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Med J Aust. 2011 Aug 15;195(4):192-6.

Sex of the GP--20 years on.

Author information

  • 1Family Medicine Research Centre, University of Sydney, Sydney, NSW. christopher.harrisonATsydney.edu.au

Abstract

OBJECTIVE:

Previous research with the Australian Morbidity and Treatment Survey (1990-1991) showed significant differences in general practitioner characteristics and patient mix of male and female GPs. Even after adjusting for these, it was seen that male and female GPs managed different types of medical conditions. The proportion of female GPs increased from 19.6% in 1990-1991 to 37.1% in 2009-2010. This study investigates whether differences remain two decades later.

DESIGN AND SETTING:

Analysis of 2009-2010 Bettering the Evaluation and Care of Health (BEACH) data examining GP characteristics, patient encounter characteristics, patient reasons for encounter (RFE), problem types managed and management methods used, by GP sex. Whether GP sex was an independent predictor of problem types being managed, or management methods used, was tested using multiple logistic regressions and Poisson regression.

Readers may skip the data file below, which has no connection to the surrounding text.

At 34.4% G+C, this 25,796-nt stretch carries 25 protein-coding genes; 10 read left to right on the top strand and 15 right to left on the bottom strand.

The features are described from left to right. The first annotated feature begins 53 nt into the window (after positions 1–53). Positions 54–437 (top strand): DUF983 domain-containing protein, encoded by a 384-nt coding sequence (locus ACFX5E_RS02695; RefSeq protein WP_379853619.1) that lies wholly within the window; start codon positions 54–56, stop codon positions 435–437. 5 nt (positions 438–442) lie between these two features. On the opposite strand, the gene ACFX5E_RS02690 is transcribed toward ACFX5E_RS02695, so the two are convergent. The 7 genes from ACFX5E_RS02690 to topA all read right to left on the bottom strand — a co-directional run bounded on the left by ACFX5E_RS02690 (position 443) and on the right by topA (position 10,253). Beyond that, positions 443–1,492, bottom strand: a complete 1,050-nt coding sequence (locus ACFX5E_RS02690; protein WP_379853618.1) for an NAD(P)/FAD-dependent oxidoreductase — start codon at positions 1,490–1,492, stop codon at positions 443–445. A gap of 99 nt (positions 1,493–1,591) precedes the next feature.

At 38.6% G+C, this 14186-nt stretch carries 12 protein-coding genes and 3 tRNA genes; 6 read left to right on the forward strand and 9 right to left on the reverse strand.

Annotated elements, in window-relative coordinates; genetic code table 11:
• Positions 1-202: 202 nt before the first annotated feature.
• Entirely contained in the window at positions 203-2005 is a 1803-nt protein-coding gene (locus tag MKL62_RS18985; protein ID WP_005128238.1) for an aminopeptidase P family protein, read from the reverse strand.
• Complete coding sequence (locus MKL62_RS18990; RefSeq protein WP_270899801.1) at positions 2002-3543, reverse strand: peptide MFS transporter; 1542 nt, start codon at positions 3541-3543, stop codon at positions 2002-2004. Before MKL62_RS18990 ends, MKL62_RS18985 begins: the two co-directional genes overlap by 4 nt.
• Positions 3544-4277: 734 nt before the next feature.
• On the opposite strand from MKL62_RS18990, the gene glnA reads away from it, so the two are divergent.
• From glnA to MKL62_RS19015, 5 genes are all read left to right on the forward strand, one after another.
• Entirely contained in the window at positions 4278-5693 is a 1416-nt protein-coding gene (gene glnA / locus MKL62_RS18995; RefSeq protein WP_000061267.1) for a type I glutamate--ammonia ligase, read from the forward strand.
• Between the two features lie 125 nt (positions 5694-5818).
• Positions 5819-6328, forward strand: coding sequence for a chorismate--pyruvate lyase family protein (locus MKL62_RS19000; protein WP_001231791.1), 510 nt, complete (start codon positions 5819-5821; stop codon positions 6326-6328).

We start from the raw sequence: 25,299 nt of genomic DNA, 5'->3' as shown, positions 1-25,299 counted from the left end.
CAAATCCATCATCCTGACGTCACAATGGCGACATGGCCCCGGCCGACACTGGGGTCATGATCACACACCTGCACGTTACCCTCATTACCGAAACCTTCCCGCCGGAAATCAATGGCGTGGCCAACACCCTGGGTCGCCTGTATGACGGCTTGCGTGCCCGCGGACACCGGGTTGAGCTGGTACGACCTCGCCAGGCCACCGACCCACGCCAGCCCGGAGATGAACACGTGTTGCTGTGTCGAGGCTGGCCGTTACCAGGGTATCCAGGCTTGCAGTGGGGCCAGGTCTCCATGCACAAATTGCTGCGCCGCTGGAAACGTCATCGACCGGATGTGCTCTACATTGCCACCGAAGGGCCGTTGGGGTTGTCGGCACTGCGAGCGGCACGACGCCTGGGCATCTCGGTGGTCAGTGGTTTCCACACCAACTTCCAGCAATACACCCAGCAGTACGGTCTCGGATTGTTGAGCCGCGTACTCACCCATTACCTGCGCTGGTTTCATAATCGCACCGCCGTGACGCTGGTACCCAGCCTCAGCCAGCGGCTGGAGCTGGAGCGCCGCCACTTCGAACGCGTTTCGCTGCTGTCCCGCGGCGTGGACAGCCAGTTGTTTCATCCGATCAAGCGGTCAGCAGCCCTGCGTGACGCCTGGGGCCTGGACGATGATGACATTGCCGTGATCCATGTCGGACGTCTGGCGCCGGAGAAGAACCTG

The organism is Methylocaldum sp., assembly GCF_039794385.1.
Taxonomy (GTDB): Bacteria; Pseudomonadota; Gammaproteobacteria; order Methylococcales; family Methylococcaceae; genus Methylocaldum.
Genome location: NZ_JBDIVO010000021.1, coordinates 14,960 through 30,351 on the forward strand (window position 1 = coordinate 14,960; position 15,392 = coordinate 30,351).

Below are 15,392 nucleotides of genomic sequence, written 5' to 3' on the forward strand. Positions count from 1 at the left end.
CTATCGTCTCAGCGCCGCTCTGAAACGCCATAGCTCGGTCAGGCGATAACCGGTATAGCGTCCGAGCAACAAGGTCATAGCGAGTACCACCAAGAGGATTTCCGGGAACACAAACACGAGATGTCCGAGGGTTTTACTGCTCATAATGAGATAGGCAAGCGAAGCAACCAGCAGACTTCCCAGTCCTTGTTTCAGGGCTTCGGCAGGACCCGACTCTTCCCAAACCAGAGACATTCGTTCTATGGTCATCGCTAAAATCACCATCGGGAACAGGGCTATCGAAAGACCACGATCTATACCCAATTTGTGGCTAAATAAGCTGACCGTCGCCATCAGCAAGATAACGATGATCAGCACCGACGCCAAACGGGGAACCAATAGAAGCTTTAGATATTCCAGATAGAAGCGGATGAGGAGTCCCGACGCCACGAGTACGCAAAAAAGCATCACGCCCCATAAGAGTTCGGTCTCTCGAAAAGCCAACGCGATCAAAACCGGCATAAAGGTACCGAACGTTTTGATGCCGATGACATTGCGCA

PARTICIPANTS:

988 GPs recorded 98 800 GP-patient encounters.

MAIN OUTCOME MEASURE:

Adjusted differences in clinical activity of male and female GPs.

RESULTS:

After adjustment, compared with male GPs, females recorded more RFEs about general and unspecified issues and endocrine, female genital, pregnancy and family planning problems; and fewer concerning the musculoskeletal, respiratory, skin and male genital systems. Female GPs managed more general and unspecified, digestive, circulatory, psychological, endocrine, female genital and social problems; recorded nearly 20% more clinical treatments and referrals; recorded nearly 10% more imaging and pathology tests; and 4.3% fewer medications.

CONCLUSIONS:

After two decades, even with increased numbers of female GPs, the differences in problems managed by male and female GPs remain, and will probably continue. Female GPs use more resources per encounter, but may not use more resources in terms of annual patient care.

PMID:
21843122
[PubMed - indexed for MEDLINE]
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